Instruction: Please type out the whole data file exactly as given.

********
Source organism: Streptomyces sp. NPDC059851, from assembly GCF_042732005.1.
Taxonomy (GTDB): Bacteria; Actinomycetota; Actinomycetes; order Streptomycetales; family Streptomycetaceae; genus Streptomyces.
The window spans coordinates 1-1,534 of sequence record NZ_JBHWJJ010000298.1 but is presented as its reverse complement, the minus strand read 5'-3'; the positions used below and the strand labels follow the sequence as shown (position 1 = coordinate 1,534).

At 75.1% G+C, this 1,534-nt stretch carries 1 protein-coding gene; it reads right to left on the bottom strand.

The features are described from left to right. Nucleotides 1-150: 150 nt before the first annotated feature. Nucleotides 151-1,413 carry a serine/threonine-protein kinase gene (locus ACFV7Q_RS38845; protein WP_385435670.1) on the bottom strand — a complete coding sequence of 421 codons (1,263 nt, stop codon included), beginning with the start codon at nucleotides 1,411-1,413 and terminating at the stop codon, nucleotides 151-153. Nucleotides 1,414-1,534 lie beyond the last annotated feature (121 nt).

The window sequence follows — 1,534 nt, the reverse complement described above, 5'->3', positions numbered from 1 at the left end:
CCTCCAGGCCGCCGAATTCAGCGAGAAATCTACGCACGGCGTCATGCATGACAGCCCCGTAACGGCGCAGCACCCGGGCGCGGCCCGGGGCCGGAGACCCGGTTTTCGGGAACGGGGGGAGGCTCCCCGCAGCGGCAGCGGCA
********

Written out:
Source organism: Streptomyces sp. NPDC059851, from assembly GCF_042732005.1.
Taxonomy (GTDB): Bacteria; Actinomycetota; Actinomycetes; order Streptomycetales; family Streptomycetaceae; genus Streptomyces.
The window spans coordinates 1-1,534 of sequence record NZ_JBHWJJ010000298.1 but is presented as its reverse complement, the minus strand read 5'-3'; the positions used below and the strand labels follow the sequence as shown (position 1 = coordinate 1,534).

At 75.1% G+C, this 1,534-nt stretch carries 1 protein-coding gene; it reads right to left on the bottom strand.

The features are described from left to right. Nucleotides 1-150: 150 nt before the first annotated feature. Nucleotides 151-1,413 carry a serine/threonine-protein kinase gene (locus ACFV7Q_RS38845; protein WP_385435670.1) on the bottom strand — a complete coding sequence of 421 codons (1,263 nt, stop codon included), beginning with the start codon at nucleotides 1,411-1,413 and terminating at the stop codon, nucleotides 151-153. Nucleotides 1,414-1,534 lie beyond the last annotated feature (121 nt).

The window sequence follows — 1,534 nt, the reverse complement described above, 5'->3', positions numbered from 1 at the left end:
CCTCCAGGCCGCCGAATTCAGCGAGAAATCTACGCACGGCGTCATGCATGACAGCCCCGTAACGGCGCAGCACCCGGGCGCGGCCCGGGGCCGGAGACCCGGTTTTCGGGAACGGGGGGAGGCTCCCCGCAGCGGCAGCGGCA